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Yellowjacket (Vespula pensylvanica): biology and abatement in the National Parks of Hawaii
|Title:||Yellowjacket (Vespula pensylvanica): biology and abatement in the National Parks of Hawaii|
Loope, Lloyd L.
|LC Subject Headings:||Haleakala National Park (Hawaii)|
Hawaii Volcanoes National Park (Hawaii)
National parks and reserves -- Hawaii.
Yellow jackets (Insects) -- Control -- Hawaii.
|Issue Date:||Feb 1992|
|Publisher:||Cooperative National Park Resources Studies Unit, University of Hawaii at Manoa, Department of Botany|
|Citation:||Gambino P, Loope LL. 1992. Yellowjacket (Vespula pensylvanica): biology and abatement in the National Parks of Hawaii. Honolulu (HI): Cooperative National Park Resources Studies Unit, University of Hawaii at Manoa, Department of Botany. PCSU Technical Report, 86.|
|Series/Report no.:||Technical Report|
|Abstract:||The western yellowjacket Vespula pensylvanica (Saussure) has become widely established in the Hawaiian Islands, where it exhibits a high degree of reproductive plasticity. Although most colonies in Hawaii Volcanoes and Haleakala National Park adhere to the basic annual cycle dominant throughout this wasp's native range in western North America, overwintered colonies were detected in some years. Polygyny, achieved by adding queens to an established colony, is a likely prerequisite for successful overwintering. The large size of overwintered colonies and some annual colonies (with more than 300 worker sorties per minute from the nest) results in very heavy predation on local arthropod biota. Workers of Vespula pensylvanica take a wide variety of prey at or near plant and soil surfaces. Populations of highly precinctive endemic arthropods may in some instances be unable to recover from such intense predation pressure. Although even local eradication of Y. pensylvanica is not feasible, toxic baiting trials using Knoxout 2FM in canned chicken bait, with enhancement of bait acceptance with heptyl butyrate, were in many instances effective in drastically reducing yellowjacket forager populations. Toxic baiting was most consistently effective in high elevation shrubland and least effective in forest situations. A protocol is presented for use by resource managers in dealing with yellowjacket threats to native biota and to visitors.|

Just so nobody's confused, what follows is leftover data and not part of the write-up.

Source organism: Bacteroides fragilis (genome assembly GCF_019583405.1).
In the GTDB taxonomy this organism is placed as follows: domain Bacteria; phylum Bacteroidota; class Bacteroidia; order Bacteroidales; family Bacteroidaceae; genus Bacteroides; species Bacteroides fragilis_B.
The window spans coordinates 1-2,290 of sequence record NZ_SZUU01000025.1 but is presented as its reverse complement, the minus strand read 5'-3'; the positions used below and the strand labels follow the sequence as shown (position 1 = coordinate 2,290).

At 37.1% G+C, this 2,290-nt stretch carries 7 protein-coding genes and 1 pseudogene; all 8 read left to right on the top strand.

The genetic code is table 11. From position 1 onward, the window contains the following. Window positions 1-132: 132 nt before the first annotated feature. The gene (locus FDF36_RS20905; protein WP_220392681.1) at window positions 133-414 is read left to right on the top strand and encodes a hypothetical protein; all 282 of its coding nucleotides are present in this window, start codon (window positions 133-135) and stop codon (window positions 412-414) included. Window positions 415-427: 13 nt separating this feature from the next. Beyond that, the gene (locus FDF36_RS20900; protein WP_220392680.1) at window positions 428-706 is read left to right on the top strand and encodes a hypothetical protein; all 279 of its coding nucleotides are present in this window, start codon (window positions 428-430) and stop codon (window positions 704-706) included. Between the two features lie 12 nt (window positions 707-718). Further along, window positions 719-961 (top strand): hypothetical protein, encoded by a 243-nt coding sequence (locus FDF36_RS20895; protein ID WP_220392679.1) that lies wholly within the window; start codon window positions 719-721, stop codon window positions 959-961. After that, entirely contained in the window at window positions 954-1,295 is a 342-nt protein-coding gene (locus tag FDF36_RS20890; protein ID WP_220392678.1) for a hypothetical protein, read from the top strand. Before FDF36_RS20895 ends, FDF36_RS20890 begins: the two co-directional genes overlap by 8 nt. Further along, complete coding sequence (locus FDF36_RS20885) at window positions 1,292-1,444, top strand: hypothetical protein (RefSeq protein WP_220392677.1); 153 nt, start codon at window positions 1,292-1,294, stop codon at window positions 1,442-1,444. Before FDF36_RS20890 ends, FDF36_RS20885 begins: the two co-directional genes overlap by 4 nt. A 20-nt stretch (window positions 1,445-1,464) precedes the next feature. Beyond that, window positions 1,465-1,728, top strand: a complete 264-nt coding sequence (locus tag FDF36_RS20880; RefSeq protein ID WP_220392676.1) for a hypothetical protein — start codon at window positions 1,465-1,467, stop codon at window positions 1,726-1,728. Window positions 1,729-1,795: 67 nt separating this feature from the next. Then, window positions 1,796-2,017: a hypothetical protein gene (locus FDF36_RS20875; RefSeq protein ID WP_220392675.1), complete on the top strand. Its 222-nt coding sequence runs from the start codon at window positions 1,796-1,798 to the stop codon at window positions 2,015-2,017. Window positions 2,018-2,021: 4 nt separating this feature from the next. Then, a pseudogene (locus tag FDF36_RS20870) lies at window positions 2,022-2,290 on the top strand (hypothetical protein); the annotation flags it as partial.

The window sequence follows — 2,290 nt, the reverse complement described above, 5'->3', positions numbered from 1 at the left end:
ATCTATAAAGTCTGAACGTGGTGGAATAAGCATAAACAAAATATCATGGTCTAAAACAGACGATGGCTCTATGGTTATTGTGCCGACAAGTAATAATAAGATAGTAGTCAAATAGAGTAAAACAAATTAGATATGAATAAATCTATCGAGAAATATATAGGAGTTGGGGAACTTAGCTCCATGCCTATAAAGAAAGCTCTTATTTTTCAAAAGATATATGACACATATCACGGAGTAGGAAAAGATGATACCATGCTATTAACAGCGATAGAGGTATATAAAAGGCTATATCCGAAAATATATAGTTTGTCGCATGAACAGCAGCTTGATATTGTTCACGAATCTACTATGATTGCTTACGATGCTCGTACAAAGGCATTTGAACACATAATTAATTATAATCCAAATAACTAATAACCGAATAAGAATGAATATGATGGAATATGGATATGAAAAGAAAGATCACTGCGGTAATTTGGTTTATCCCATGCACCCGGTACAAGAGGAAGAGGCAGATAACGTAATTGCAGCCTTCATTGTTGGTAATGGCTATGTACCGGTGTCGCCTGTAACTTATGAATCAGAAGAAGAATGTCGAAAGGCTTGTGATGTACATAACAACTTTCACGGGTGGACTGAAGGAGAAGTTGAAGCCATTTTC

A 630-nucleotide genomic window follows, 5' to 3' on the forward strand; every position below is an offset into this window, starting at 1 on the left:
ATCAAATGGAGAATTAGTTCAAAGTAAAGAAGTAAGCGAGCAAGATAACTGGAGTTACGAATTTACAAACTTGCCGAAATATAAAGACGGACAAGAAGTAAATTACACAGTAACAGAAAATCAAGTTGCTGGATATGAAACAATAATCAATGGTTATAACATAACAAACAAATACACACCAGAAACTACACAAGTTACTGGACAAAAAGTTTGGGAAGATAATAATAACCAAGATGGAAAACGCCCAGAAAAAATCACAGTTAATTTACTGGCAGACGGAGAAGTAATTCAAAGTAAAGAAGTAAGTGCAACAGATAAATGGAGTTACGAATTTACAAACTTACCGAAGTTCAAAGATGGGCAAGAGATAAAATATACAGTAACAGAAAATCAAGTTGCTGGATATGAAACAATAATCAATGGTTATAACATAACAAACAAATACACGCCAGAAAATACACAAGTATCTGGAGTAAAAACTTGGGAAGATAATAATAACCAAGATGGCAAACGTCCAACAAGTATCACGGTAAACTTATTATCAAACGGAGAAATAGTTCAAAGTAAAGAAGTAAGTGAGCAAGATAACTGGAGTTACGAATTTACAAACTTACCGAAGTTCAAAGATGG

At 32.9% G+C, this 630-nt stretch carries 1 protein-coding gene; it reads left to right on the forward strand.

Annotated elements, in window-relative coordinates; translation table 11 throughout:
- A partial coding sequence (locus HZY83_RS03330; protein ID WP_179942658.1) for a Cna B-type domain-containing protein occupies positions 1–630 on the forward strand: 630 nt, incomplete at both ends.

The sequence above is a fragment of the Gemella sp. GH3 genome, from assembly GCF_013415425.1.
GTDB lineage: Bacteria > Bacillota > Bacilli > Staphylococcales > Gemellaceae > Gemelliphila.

|Description:||Reports were scanned in black and white at a resolution of 600 dots per inch and were converted to text using Adobe Paper Capture Plug-in.|
|Sponsor:||National Park Service Cooperative Agreement CA 8018 2 0001|
|Appears in Collections:||The PCSU and HPI-CESU Technical Reports 1974 - current|
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